In addition, the actual existence of Immortals casts significant light on numerous recurring myths, such as (in particular) vampires.  One might even guess that the current increased interest in vampires comes from the growing visibility of Immortals.   On this last note, I would recommend Abraham Lincoln: Vampire Hunter, by Seth Grahame-Smith, a surprisingly nuanced work.  It is interesting on its own merits as an exploration of the character of perhaps our greatest President.  In addition, it casts light, if only allegorically, on how Immortals might influence human affairs.  (However, real Immortals, unlike vampires, have neither supernatural qualities nor superhuman strength.) — Glenn

Just for the record.

Thursday, March 11th, 2010

Just for the record, I personally don’t believe in any of the “conspiracies” my friend Glenn talks about.  And that’s with or without the people we’re calling “Immortals.”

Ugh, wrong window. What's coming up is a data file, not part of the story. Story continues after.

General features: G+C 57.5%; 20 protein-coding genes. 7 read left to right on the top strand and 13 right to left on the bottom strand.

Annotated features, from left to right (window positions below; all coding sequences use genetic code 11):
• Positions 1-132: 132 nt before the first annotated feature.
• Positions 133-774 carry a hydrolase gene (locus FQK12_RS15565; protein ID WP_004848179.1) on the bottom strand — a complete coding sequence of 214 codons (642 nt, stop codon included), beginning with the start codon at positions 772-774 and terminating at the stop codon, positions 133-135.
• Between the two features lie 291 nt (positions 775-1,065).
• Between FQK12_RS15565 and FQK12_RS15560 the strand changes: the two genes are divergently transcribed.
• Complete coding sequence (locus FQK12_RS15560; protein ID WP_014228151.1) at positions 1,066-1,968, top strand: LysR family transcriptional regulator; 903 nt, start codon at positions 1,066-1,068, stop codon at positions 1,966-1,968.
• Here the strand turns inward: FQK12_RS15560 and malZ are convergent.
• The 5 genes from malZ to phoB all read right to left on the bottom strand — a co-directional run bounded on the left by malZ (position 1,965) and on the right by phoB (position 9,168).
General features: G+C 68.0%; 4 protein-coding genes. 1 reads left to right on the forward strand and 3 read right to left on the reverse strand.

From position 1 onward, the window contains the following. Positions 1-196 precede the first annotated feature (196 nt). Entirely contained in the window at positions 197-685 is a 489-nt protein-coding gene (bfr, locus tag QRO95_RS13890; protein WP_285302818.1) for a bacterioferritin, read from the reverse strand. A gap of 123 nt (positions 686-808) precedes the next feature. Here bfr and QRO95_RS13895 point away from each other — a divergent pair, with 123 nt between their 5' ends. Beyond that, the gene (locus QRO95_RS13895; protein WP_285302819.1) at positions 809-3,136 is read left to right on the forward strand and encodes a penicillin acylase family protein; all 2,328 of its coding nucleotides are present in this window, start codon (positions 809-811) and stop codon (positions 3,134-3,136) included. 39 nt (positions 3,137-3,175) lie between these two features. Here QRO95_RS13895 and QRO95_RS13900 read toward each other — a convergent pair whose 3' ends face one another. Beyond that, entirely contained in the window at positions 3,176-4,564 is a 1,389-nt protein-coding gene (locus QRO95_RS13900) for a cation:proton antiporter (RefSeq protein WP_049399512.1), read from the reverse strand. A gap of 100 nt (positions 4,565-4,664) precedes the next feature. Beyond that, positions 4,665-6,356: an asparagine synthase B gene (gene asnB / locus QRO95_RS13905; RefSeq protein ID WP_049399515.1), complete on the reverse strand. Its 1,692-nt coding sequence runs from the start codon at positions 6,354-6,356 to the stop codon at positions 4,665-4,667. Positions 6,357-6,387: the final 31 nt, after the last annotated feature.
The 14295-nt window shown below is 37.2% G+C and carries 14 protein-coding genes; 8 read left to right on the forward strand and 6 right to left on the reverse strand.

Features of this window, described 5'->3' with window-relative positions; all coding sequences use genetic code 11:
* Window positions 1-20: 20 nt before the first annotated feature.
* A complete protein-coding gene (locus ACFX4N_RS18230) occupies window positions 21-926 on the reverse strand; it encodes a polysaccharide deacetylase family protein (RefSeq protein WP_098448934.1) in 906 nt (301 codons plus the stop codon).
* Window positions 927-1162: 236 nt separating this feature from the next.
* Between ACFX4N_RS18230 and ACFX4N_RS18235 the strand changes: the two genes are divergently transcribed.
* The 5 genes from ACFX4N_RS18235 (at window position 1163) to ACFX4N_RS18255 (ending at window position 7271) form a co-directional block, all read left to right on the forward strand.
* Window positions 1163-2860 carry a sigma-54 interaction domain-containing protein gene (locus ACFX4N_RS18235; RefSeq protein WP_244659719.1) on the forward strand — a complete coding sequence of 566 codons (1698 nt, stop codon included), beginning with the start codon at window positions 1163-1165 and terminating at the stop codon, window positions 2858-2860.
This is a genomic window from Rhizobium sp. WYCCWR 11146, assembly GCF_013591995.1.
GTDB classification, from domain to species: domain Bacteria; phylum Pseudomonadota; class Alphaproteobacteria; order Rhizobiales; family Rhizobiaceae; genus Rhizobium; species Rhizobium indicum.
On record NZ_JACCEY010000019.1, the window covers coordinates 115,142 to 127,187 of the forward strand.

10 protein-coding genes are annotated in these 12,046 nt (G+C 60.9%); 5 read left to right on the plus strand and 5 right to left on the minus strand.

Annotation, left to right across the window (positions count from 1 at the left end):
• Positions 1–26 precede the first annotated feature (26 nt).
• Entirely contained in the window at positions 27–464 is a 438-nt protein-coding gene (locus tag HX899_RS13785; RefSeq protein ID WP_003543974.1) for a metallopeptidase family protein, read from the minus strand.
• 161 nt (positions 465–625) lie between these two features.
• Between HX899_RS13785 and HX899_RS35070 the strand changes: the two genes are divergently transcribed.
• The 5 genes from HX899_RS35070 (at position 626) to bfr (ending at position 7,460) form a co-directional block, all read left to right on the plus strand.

I’ve never fully understood the fascination with conspiracy theories. Sometimes it seems that people just want to believe in them.  However,  I suppose that (like Stephen Pinker and Richard Dawkins often say  in the context of religion) the human mind is such a good pattern detector that it sees patterns even when they aren’t there.  In the case of conspiracy theories, there’s also what I call “misplaced puzzle solving.”  It’s as if people want to be mathematicians, but apply that natural human desire in the wrong place. Mathematics is all about solving intricate puzzles and finding subtle patterns.  Conspiracy theorists use the same mental skill in a place where there are no puzzles to be solved and no patterns to be found.